This Bill Monroe cover from The Johnny Cash Family Christmas album is so upbeat and fun to listen to – it’s like a country Sleigh Ride – I’m surprised not to hear it on more compilations. So I’ve seized the chance to add it to my playlist.

Christmas Time’s a-Comin has been covered a good few times (though of course, not as many times as some of the ‘50s Christmas standards), but Johnny Cash’s version is definitely my favourite.

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‘Run Rudolph Run’ (Chuck Berry, 1958)

Part of me believes that this is the most accurate musical depiction of Santa’s journey, and I’d like to invite you to do the same. The reasoning? Here goes.

Mr Claus delivers presents right round the world with only a narrow delivery window in each time zone, not to mention the time spent eating a mince pie at every home.

Yep, if those reindeer don’t get moving we’ll all wake up with empty stockings.

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‘O Tannenbaum (Nat King Cole, 1960)

We learnt this song during school German lessons and somehow I didn’t know the English language version beforehand – as a result, I know every word of O Tannenbaum and a phrase here and there of the English language version.

Thank you, Nat King Cole, for taking a linguistic leap and letting me sing along.

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‘Walking in the Air’ (Peter Auty, 1982)

While Aled Jones’ name would be linked to the song when his vocals were used on the single release, then-choirboy and now established singer Peter Auty performed the movie version.

The animated short is just so perfectly wintry and beautiful – I always feel like the sky should darken and a flurry of snow should fill the air every time I hear it. It usually doesn’t, but I’m still hopeful!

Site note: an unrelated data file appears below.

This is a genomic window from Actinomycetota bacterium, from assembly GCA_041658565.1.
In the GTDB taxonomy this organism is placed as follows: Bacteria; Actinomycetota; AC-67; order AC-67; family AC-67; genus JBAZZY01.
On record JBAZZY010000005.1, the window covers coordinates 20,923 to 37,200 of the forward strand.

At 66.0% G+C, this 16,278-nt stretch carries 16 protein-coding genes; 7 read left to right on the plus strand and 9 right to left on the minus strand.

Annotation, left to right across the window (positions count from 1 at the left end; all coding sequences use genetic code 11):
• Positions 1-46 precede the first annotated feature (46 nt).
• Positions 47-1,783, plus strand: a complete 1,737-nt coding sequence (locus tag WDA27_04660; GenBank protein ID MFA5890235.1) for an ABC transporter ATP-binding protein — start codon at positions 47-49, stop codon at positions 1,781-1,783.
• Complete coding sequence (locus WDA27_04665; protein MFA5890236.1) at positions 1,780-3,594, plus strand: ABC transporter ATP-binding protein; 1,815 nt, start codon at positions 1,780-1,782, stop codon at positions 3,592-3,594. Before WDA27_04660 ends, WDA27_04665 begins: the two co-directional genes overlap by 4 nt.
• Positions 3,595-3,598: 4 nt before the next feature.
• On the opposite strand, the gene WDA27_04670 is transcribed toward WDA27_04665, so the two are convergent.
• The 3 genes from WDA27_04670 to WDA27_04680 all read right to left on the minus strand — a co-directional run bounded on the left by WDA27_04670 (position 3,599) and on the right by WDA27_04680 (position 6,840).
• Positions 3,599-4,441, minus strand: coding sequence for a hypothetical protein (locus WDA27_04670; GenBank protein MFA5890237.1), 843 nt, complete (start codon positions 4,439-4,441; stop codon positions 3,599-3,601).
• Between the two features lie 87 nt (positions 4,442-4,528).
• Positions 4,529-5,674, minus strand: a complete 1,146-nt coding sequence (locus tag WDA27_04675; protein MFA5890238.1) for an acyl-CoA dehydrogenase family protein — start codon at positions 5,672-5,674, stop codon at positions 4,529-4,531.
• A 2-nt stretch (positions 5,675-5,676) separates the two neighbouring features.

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‘Silver Bells’ (She & Him, 2011)

You’ve caught me. Neither Zooey Deschanel nor M. Ward are classic artists. Don’t they sound like they just might be, though?

Their ukulele-based cover of one of my favourite holiday classics, Silver Bells, is a different but traditional-feeling cover and, as per She & Him usual, it’s a little haunting.

It might be silly, but just listening to all those lyrics about snow, sleighs and candy canes sends me right into a daydream world of vintage festivity.

Now, if you’ll excuse me, I’ve got stockings to put up and delightful fires to be cosy beside.

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What’s on Your Musical Christmas Wish List?

As you’ve probably realised, I enjoy a good cover of a classic song. Sometimes they let me hear classic Christmas hit songs as if they’re new, and I hope you’ll agree.

What’s that, you don’t? I’d love to hear which version’s your favourite, or if there’s something you would add to the playlist, so let us know in the comments.

The more holiday songs, the merrier!

Hi, I’m Jane, BA (Drama, Film and TV) and MA (Cultural and Creative Industries). When I’m not writing about creative things, I’m designing or planning them. If you’re brave enough to risk an avalanche, look behind the stacks of books and DVDs and you’ll find me balancing a cup of tea, a handful of knitting and a cupcake.